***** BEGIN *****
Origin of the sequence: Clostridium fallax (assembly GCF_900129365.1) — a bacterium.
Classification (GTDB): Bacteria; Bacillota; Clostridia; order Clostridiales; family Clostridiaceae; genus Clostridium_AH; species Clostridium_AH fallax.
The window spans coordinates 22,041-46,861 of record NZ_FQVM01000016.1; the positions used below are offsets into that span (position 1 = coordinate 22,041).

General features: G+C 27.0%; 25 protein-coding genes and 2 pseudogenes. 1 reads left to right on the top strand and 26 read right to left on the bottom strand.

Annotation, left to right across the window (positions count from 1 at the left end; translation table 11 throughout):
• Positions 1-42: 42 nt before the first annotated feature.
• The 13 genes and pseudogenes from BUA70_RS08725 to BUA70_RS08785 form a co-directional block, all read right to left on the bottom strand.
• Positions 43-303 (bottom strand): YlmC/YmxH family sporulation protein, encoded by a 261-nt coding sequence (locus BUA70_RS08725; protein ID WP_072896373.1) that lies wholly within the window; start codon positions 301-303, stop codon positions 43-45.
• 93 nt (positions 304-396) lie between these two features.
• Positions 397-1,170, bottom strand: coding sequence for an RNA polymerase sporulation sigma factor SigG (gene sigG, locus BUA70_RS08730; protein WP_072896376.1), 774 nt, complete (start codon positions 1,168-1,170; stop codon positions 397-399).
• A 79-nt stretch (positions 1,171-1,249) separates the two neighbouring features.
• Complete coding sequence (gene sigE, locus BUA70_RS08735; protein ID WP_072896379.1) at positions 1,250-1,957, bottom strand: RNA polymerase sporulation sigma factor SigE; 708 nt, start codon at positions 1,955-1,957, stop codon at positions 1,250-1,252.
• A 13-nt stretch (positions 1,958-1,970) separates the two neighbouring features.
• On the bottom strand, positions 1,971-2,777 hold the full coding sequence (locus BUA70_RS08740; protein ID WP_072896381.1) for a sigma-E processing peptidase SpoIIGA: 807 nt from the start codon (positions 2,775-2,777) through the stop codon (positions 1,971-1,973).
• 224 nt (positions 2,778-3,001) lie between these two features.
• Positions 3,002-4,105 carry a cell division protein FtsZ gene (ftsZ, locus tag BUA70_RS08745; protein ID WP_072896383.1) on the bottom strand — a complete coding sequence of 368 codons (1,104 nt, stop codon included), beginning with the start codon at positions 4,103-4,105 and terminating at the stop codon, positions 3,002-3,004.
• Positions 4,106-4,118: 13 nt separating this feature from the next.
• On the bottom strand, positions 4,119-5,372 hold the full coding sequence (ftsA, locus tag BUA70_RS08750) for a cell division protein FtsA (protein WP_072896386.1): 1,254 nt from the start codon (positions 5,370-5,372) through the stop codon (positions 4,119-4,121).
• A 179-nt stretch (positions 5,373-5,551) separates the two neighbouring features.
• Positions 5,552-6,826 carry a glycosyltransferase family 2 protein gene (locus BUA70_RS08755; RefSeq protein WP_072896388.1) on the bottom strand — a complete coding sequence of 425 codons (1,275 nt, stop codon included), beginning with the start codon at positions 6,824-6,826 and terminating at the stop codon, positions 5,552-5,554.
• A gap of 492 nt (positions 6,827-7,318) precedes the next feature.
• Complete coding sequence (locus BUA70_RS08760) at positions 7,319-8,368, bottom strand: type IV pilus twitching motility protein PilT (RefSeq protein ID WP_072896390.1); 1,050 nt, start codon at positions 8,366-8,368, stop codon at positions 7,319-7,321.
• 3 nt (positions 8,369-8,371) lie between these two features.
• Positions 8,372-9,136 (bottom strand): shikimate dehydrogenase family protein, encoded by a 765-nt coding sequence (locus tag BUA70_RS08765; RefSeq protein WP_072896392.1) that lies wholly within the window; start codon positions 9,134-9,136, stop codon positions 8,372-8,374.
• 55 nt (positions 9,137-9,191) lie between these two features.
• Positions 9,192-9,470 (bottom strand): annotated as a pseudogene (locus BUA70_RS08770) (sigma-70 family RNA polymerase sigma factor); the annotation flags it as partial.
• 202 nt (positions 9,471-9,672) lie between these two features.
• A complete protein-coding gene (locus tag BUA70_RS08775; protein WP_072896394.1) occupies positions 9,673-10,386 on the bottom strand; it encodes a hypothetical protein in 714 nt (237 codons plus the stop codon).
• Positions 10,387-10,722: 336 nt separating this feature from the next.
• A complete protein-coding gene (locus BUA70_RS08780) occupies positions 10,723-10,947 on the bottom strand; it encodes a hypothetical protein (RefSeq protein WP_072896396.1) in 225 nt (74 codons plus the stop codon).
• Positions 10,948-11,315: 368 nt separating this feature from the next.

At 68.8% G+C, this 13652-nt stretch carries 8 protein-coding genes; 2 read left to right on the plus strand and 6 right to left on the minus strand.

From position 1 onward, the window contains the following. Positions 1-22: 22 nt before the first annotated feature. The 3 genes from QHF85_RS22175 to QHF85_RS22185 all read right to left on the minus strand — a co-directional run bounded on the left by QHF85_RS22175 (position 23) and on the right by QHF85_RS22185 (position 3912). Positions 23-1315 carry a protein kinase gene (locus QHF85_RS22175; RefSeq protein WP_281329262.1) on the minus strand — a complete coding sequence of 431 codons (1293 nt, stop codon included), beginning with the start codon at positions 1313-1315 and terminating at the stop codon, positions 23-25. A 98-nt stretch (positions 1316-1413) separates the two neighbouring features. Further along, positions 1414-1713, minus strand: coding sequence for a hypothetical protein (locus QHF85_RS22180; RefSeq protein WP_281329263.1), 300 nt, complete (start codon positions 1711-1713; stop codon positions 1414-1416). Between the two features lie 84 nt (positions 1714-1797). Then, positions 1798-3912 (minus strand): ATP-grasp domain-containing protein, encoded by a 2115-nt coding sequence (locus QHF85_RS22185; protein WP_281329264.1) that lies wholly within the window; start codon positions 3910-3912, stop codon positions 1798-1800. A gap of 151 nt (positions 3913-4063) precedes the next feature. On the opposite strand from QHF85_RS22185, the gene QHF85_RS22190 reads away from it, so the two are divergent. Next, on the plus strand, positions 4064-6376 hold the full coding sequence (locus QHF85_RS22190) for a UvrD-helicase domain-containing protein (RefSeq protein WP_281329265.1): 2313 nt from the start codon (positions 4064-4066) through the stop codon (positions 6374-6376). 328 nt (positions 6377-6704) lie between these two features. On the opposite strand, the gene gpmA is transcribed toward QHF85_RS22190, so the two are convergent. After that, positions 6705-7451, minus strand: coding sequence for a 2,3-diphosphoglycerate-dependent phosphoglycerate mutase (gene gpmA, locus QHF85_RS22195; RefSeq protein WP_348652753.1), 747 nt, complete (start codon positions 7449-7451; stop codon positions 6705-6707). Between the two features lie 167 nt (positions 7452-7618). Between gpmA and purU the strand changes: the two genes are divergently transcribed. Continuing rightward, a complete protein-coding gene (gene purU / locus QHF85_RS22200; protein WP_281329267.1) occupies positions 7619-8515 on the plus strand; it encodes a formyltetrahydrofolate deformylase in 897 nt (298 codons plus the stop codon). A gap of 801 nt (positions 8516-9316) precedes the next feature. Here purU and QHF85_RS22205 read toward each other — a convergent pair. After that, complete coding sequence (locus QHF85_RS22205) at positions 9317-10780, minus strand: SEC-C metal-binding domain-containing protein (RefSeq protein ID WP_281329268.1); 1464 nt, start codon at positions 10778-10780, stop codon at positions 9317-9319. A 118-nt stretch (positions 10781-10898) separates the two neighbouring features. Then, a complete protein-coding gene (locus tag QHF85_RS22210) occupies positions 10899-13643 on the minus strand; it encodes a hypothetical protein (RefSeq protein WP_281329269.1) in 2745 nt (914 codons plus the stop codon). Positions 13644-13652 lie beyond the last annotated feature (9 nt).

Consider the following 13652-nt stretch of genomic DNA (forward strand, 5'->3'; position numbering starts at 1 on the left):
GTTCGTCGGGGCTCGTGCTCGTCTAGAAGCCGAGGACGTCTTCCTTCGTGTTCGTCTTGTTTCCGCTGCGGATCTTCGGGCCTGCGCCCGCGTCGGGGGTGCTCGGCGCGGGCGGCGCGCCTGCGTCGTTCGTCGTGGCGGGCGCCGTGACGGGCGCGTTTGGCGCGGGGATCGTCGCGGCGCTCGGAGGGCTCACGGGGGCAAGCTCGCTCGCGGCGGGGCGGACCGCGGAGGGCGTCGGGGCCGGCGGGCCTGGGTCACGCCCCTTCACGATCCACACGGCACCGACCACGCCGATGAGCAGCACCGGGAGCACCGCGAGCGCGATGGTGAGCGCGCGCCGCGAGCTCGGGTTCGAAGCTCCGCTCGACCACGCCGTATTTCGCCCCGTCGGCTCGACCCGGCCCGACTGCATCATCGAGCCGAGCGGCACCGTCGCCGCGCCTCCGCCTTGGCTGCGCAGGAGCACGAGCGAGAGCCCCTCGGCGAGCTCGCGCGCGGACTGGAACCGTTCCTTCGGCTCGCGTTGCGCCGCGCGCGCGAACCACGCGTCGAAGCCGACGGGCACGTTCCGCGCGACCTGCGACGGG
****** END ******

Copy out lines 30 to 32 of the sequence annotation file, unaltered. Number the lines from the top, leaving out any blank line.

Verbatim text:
• A complete protein-coding gene (locus BUA70_RS08780) occupies positions 10,723-10,947 on the bottom strand; it encodes a hypothetical protein (RefSeq protein WP_072896396.1) in 225 nt (74 codons plus the stop codon).
• Positions 10,948-11,315: 368 nt separating this feature from the next.

At 68.8% G+C, this 13652-nt stretch carries 8 protein-coding genes; 2 read left to right on the plus strand and 6 right to left on the minus strand.